Securely transmit real-time broadcasts over HTTPS

PHP frameworks like Laravel aren’t built to handle real-time applications. Hence, we integrate & transfer this responsibility to another application which excels in it. is the de facto choice at LiteBreeze for developing real-time, bidirectional and event-based communication. To understand real-time broadcasting, please visit our three-part series which documents the steps of utilizing WebSockets with Laravel.

Many posts on the internet don’t provide a fitting solution to run the WebSockets using HTTPS over TLS/SSL. The solution mentioned in Laracasts & StackOverflow relies on providing read access to SSL certificates. This means that either superuser access is required for running the Node server or to defy security by providing read access to the website’s SSL certificates.

In this post, we will discuss the method employed at LiteBreeze. The solution assumes that NGINX is used as the webserver. Redis is used as the broadcast driver for Here’s a sample script which listens to socket connection requests and broadcasts messages over established connections:

var app = require('express')();
var server = require('http').Server(app);
var io = require('')(server);

var redisPort = process.env.REDIS_PORT;
var redisHost = process.env.REDIS_HOST;
var ioRedis = require('ioredis');
var redis = new ioRedis(redisPort, redisHost);

redis.subscribe('action-channel-one', 'action-channel-two');
redis.on('message', function (channel, message) {
    message  = JSON.parse(message);
    io.emit(channel + ':' + message.event,;

var broadcastPort = process.env.BROADCAST_PORT;
server.listen(broadcastPort, function () {
    console.log('Socket server is running.’);

Let’s assume that server is running on the port 3444(available through the variable process.env.BROADCAST_PORT configured in Laravel’s .env file). Run the server script to bind the listener to the port 3444.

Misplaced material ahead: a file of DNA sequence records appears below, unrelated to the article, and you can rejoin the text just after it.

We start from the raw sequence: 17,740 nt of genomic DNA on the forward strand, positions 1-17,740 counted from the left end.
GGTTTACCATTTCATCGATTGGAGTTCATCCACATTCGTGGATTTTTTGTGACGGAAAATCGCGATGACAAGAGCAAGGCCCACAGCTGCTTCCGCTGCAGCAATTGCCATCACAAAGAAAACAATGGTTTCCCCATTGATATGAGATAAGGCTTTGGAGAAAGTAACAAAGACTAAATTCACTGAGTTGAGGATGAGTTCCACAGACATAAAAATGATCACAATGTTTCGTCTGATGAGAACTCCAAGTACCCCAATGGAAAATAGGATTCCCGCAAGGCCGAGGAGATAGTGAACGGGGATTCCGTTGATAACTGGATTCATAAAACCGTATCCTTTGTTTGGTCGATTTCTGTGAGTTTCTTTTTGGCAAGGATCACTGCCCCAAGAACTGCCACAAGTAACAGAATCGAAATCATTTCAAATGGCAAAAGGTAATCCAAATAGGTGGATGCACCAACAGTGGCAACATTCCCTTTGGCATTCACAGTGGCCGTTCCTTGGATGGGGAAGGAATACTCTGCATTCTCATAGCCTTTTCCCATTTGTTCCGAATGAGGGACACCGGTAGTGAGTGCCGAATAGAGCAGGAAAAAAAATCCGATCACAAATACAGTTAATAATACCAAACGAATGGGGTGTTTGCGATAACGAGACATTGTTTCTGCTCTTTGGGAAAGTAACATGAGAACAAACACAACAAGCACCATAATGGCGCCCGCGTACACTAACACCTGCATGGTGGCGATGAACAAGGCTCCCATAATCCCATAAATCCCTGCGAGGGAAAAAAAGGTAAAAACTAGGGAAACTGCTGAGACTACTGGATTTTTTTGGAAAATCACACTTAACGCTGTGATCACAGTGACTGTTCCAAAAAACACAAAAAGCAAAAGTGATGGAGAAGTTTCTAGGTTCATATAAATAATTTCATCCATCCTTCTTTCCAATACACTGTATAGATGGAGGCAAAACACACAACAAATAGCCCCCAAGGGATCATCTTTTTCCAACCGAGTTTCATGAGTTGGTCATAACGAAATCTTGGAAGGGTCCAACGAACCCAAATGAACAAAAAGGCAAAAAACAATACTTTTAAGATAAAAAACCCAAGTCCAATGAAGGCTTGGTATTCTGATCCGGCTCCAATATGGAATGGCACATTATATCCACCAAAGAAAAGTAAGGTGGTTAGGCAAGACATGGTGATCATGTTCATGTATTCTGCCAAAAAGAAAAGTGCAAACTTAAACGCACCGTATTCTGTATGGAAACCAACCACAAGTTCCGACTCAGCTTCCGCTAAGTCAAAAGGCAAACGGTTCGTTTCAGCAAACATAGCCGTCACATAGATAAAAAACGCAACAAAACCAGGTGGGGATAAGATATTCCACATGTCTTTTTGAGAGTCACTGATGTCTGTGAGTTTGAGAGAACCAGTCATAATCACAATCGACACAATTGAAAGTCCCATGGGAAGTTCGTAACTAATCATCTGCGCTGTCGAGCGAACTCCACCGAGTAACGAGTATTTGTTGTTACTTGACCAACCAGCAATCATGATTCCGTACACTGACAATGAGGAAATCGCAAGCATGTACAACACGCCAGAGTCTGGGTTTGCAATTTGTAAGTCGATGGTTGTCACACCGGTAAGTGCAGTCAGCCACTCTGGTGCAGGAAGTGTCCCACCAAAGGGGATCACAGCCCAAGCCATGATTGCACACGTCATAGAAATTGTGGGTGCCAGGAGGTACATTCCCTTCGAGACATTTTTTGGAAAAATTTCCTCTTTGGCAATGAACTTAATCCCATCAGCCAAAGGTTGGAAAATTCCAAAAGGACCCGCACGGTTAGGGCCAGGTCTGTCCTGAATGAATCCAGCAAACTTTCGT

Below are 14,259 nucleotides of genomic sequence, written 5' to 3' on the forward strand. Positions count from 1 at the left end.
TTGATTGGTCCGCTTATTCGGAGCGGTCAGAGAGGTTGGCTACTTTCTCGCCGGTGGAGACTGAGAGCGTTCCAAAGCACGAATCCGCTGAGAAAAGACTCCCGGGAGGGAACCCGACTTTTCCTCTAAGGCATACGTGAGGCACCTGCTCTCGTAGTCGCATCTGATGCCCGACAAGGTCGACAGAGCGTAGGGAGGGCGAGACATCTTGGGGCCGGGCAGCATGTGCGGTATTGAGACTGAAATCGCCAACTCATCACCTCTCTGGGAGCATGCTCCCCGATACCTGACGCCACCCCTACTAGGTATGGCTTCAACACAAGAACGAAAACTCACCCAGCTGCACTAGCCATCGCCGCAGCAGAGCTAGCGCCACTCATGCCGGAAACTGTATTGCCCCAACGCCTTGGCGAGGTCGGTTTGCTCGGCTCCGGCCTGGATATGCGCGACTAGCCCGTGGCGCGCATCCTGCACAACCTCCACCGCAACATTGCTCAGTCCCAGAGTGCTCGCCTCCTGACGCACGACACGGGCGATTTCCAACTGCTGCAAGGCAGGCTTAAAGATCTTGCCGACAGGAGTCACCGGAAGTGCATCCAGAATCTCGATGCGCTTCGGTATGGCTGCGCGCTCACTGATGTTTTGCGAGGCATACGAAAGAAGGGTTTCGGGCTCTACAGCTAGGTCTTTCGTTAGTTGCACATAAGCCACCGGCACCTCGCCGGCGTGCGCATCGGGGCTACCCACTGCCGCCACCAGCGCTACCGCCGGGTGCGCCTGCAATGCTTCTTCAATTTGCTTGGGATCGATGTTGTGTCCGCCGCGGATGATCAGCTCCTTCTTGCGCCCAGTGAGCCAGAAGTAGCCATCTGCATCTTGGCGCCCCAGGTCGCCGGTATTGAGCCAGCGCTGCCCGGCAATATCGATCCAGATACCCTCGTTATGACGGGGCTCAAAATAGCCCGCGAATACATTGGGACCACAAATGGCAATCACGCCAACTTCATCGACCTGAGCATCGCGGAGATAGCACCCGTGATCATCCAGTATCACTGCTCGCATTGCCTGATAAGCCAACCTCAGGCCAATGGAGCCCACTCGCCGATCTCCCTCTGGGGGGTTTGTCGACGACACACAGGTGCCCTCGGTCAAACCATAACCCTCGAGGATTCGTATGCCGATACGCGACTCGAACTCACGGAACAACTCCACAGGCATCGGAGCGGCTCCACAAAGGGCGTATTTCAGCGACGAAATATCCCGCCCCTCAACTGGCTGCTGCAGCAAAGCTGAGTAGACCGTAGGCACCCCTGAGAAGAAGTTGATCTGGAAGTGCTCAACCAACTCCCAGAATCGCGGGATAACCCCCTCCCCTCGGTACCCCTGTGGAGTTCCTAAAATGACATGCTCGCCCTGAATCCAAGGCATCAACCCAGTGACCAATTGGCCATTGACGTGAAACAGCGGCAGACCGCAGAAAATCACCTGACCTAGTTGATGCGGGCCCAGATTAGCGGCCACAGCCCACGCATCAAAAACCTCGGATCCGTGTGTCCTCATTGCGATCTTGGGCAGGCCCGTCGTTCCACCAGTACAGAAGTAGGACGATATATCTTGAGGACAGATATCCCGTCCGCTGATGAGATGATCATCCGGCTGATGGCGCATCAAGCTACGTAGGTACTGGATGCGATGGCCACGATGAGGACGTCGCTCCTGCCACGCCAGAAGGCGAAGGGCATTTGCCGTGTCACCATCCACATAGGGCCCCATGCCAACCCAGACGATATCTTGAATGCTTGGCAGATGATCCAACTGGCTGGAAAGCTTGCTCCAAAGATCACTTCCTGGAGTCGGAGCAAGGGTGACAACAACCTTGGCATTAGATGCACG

Next, we proceed to include the JS library and the JavaScript snippet to handle the broadcast event.

<script src=”path/to/”></script>
io().on("action-channel-one:App\\Events\\ActionEvent", function(data){
    // fetch and process the data, add needed functionality here

As we load the webpage, the socket is registered. Closer inspection of the polled WebSocket will reveal the requested URL in the following format:


From the URL, we can understand that the requests are routed to the default path / We modify the NGINX config file to capture the requests to / and to forward(proxy) it to the port 3444 where the server is listening. This is achieved by adding the following to the NGINX configuration file of the web application.

location / {
    proxy_set_header Upgrade $http_upgrade;
    proxy_set_header Connection "upgrade";
    proxy_http_version 1.1;
    proxy_set_header X-Forwarded-For $proxy_add_x_forwarded_for;
    proxy_set_header Host $host;
    proxy_pass http://localhost:3444;

Once the above modifications are in place, we would need to restart the NGINX web server for the change to take effect. In this manner, we utilise the existing SSL certificate of the webserver to run a secured broadcasting solution.